Root-knot nematode resistance potato lines overcome by hairy nightshade.
Columbia root-knot nematode is a major pest of potato in the Pacific Northwest and is controlled by costly soil fumigation. Nematode resistant potato breeding lines developed by ARS scientists at Prosser, WA segregated in response to nematode damage on tubers when grown in the presence hairy nightshade. Some lines possessed only root resistance and lacked tuber resistance, while other lines possessed both root and tuber resistance. These findings demonstrate how weed hosts of root-knot nematodes may negate the positive impact of growing resistant potatoes that lack tuber resistance and the importance of weed control on managing plant parasitic nematode populations. Potato breeders can use this information to select for both root and tuber resistance in breeding materials. NP 207, Component 2 - Speciality Crop Production System, Objective 2A2. Develop ecological based pest mangement stategies.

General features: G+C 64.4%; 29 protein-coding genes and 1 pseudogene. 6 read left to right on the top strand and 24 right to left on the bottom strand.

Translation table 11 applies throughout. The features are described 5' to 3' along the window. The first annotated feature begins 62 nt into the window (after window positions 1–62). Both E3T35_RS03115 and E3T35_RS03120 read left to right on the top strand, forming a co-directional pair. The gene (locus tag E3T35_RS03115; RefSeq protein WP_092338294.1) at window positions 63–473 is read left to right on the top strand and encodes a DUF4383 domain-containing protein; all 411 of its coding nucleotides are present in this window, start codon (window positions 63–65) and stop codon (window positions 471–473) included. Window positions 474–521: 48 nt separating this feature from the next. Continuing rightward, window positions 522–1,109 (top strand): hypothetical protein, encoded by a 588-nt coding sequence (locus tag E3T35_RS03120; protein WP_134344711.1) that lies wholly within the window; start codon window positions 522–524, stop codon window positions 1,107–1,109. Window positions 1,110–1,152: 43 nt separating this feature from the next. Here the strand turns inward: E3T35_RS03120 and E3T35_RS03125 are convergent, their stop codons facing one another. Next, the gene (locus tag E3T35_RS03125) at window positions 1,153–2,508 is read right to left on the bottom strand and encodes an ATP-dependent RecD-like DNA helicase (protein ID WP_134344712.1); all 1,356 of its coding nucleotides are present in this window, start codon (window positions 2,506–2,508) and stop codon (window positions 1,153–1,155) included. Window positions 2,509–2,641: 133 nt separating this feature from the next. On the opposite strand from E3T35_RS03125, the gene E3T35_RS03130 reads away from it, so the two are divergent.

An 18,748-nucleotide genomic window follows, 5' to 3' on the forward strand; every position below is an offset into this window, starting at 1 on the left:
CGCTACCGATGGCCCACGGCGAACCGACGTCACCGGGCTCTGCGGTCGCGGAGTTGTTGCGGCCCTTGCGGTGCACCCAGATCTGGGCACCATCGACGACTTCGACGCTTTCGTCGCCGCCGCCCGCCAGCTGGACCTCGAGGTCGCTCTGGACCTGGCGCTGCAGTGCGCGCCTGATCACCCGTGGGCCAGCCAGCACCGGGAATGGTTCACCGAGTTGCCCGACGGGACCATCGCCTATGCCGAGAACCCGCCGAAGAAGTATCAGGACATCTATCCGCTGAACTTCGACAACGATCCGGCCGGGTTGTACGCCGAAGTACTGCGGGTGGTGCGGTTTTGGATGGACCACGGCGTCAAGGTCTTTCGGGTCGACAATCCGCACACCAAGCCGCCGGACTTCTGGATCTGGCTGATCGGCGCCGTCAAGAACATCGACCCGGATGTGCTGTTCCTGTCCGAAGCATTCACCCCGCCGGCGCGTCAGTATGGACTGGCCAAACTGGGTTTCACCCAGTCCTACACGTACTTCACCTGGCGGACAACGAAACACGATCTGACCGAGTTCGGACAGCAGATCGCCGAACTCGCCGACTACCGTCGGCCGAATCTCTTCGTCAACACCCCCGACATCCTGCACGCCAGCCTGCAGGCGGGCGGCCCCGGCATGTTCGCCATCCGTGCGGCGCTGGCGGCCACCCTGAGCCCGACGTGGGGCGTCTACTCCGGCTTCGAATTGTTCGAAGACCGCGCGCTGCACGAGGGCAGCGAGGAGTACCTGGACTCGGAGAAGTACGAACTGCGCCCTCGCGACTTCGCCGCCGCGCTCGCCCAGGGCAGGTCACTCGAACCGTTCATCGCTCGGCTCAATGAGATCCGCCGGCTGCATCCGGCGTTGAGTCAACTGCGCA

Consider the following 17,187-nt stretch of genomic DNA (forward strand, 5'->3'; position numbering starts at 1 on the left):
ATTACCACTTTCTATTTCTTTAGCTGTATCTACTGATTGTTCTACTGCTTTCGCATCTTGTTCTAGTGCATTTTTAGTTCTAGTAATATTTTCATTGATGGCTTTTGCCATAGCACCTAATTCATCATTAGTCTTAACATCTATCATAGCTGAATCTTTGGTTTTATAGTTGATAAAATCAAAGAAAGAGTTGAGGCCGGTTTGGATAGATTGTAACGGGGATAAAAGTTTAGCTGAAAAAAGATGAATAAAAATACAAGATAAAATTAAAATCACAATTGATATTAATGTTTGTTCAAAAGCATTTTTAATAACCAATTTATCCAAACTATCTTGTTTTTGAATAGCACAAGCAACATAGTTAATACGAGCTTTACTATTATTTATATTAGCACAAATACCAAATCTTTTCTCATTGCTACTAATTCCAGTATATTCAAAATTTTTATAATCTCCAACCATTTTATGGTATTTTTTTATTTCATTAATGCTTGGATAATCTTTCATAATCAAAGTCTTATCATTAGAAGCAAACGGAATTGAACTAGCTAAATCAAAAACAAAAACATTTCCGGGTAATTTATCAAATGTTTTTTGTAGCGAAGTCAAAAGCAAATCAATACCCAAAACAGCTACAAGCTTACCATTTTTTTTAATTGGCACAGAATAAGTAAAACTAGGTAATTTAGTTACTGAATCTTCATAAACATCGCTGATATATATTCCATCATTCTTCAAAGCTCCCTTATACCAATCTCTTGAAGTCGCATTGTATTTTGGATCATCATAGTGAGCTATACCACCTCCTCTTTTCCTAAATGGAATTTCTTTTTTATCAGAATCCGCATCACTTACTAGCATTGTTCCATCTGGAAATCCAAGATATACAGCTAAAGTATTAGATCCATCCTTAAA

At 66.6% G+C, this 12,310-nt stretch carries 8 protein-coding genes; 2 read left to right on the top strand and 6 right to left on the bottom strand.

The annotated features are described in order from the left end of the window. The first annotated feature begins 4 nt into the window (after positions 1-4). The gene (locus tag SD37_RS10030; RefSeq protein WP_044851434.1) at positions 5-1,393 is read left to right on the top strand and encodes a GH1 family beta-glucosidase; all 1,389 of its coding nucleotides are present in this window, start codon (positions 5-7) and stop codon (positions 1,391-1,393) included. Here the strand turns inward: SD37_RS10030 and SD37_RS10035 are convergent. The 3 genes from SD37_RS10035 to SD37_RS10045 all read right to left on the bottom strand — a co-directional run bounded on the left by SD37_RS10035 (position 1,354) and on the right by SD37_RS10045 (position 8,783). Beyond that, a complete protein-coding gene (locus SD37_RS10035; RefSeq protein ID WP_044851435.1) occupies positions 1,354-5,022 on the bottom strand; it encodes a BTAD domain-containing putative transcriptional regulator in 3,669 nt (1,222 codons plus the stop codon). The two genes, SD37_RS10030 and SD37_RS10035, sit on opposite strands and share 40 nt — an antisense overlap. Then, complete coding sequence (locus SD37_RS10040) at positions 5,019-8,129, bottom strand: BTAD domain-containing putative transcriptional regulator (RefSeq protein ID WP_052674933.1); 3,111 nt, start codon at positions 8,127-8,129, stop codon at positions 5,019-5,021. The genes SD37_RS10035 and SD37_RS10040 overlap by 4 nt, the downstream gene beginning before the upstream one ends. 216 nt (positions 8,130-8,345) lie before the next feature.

Irrigated Switchgrass Production.
Perennial herbaceous bioenergy crops have the potential to sequester soil C, supply a portion of U.S. energy needs and reduce atmospheric CO2 enrichment when used as a fuel. Assessments of the export of essential plant nutrients (N, P, K, and S) were measured to determine reductions in soil fertility that impact fertilizer recommendations and identify C sequestration potential. Aboveground biomass yields averaged 22 metric tons/ha/year (dry weight basis), required 1kg of N to produce 83 kg of biomass and produced an estimated 7,500 L ethanol/ha. Bioenergy crop producers can use this information to adjust fertilization rates to meet their feedstock production goals. In addition, these data can be used in the development of secondary markets, such as C-trading or by ethanol producers interested in nutrient recovery for production of fertilizer or animal feed supplements. NP 207, Component 1 - Agronomic Crop Production System, Objective 1B. Identify optimal economic strategies for bio-based energy production.